Barry Silverstein, Freelance Writer

Quotes for "Life Before Birth"

“Life Before Birth is a thrilling journey of discovery, a real joy to read. Janov writes like no one else on the human mind—engaging, brilliant, passionate, and honest.
He is the best writer today on what makes us human—he shows us how the mind works, how it goes wrong, and how to put it right . . . He presents a brand-new approach to dealing with depression, emotional pain, anxiety, and addiction.”
Paul Thompson, PhD, Professor of Neurology, UCLA School of Medicine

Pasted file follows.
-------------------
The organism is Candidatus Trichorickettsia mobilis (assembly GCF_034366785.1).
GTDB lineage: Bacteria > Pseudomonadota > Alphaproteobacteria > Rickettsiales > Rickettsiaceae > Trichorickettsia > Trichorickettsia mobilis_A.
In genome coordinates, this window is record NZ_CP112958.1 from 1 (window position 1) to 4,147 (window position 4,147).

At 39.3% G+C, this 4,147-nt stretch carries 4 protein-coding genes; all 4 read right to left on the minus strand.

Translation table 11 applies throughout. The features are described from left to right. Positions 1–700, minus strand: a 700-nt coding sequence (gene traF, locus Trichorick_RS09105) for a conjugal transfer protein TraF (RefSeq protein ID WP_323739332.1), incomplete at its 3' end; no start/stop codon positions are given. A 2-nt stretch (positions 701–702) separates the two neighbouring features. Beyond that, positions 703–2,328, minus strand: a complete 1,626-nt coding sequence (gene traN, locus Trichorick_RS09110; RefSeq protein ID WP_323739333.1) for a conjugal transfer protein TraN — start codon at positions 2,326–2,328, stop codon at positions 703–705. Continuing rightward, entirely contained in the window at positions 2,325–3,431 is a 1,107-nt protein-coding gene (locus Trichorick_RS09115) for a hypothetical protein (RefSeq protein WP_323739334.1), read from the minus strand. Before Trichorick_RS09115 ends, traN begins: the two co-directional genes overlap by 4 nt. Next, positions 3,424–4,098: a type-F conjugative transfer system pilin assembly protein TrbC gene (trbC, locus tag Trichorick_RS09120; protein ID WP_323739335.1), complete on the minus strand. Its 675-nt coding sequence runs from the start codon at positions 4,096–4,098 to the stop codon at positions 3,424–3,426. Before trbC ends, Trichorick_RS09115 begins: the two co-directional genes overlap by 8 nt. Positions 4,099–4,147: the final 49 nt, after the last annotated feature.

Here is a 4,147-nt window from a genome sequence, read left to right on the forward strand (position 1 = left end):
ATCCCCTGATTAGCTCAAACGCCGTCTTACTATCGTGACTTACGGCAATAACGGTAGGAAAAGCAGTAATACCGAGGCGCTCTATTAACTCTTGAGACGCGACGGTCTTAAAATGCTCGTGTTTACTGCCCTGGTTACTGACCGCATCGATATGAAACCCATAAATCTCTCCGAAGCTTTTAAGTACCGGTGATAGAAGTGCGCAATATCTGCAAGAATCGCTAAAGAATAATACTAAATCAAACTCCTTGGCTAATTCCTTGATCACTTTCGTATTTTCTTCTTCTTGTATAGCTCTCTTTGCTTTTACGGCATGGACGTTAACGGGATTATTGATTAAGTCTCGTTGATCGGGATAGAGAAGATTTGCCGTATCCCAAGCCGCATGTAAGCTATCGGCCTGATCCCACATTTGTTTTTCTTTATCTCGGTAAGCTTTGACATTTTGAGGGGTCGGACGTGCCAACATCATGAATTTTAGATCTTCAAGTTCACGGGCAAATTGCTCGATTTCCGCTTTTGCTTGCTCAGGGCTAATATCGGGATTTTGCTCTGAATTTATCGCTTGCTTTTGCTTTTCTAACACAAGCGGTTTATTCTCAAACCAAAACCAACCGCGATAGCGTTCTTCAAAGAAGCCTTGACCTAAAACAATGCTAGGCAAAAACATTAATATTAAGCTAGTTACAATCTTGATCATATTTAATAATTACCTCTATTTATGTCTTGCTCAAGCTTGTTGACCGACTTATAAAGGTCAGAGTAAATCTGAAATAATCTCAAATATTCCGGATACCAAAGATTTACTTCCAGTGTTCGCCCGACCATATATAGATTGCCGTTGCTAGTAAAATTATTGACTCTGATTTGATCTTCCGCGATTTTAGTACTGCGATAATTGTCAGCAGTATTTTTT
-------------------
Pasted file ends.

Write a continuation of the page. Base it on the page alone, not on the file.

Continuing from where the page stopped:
Art Janov, one of the pioneers of fetal and early infant experiences and future mental health issues, offers a robust vision of how the earliest traumas of life can percolate through the brains, minds and lives of individuals. He focuses on both the shifting tides of brain emotional systems and the life-long consequences that can result, as well as the novel interventions, and clinical understanding, that need to be implemented in order to bring about the brain-mind changes that can restore affective equanimity. The transitions from feelings of persistent affective turmoil to psychological wholeness, requires both an understanding of the brain changes and a therapist that can work with the affective mind at primary-process levels. Life Before Birth, is a manifesto that provides a robust argument for increasing attention to the neuro-mental lives of fetuses and infants, and the widespread ramifications on mental health if we do not. Without an accurate developmental history of troubled minds, coordinated with a recognition of the primal emotional powers of the lowest ancestral regions of the human brain, therapists will be lost in their attempt to restore psychological balance.